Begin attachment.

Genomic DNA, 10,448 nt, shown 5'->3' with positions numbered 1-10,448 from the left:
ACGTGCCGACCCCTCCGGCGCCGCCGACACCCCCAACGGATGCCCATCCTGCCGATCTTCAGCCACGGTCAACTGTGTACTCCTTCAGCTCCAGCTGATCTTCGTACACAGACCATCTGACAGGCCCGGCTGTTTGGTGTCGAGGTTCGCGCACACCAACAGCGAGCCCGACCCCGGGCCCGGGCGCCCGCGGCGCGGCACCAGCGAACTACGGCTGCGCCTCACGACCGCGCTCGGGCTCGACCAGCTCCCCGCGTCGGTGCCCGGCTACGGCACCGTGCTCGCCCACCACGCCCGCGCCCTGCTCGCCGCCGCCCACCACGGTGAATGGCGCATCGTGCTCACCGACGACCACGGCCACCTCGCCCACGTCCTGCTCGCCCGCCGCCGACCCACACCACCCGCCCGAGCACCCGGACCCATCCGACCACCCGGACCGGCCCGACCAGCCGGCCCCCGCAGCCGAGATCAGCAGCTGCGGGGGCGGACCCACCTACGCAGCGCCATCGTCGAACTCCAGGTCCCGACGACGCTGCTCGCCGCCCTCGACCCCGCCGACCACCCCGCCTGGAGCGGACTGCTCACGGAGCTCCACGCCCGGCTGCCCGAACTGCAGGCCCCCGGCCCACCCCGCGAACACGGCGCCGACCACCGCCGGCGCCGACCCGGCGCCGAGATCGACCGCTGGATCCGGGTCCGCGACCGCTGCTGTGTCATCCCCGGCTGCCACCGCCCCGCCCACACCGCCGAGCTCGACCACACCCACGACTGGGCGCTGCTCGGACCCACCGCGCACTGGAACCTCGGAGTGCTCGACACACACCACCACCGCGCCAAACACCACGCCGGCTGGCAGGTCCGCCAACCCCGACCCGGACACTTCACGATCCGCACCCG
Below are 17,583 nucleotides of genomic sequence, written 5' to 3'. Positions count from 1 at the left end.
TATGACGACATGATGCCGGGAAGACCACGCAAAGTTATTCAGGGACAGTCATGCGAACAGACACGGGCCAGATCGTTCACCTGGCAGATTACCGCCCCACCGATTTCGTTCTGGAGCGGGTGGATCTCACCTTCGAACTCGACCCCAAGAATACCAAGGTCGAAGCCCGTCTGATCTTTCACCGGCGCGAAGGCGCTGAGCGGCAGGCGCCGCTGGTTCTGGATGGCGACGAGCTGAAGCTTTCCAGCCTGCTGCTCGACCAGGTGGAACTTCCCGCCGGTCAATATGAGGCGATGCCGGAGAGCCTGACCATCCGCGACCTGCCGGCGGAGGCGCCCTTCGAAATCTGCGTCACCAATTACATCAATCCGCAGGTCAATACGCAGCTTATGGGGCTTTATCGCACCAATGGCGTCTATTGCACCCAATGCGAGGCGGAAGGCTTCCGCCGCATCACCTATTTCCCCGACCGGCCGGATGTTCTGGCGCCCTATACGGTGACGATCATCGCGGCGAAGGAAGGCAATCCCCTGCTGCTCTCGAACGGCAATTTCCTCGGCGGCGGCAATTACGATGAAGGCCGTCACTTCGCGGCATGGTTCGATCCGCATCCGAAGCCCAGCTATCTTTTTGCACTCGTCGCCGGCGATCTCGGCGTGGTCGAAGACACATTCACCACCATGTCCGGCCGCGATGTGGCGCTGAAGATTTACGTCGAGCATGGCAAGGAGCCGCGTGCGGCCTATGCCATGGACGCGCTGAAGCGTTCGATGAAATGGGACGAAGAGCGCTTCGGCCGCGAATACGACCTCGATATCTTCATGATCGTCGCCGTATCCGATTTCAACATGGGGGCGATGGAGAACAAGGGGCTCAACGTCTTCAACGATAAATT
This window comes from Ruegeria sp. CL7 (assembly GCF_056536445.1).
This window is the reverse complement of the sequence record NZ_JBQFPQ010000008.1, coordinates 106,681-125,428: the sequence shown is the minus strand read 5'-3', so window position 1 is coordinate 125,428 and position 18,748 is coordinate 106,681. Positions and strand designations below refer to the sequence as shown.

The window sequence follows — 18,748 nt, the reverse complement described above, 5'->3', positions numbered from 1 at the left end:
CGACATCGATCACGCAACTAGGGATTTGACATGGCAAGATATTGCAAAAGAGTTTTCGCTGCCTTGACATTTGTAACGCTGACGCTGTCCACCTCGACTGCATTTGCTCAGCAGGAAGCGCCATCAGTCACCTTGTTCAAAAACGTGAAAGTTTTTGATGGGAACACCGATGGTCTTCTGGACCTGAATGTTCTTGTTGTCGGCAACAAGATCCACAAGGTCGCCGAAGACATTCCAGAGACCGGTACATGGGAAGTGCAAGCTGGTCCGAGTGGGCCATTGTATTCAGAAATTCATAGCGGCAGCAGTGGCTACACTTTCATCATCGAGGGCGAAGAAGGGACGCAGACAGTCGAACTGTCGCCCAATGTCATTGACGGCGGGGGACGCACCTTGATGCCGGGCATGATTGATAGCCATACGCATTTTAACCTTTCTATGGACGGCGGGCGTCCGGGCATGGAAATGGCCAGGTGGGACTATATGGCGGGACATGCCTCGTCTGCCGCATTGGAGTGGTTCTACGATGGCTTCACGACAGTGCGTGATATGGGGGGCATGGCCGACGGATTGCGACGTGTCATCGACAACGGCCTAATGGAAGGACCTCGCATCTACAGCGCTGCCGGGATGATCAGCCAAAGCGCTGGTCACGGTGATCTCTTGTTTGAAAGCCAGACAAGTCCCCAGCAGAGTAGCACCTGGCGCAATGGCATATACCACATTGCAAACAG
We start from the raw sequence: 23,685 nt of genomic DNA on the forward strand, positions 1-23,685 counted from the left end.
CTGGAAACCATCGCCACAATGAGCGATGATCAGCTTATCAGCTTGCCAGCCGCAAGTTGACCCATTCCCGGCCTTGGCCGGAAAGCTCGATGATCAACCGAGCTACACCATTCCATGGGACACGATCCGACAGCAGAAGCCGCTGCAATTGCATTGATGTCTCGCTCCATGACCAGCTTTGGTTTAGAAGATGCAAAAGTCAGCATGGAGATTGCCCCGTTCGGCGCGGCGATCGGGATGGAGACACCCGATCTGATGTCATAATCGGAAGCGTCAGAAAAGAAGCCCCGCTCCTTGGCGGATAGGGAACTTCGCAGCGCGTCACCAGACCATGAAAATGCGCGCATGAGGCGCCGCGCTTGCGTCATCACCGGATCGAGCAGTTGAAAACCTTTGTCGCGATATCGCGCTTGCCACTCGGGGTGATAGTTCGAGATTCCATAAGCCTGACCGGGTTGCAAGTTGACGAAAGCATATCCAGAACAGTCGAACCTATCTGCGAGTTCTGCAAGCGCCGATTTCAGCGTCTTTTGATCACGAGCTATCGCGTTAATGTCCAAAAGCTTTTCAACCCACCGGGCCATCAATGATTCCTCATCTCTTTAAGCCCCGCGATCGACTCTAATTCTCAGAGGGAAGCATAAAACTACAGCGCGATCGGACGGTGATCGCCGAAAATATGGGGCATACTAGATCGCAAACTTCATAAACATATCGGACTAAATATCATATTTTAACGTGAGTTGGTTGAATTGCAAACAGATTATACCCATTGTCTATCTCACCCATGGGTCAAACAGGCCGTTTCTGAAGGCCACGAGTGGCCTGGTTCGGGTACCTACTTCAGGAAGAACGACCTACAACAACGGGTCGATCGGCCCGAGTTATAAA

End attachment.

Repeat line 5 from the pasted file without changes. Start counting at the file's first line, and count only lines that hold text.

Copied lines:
This window comes from Ruegeria sp. CL7 (assembly GCF_056536445.1).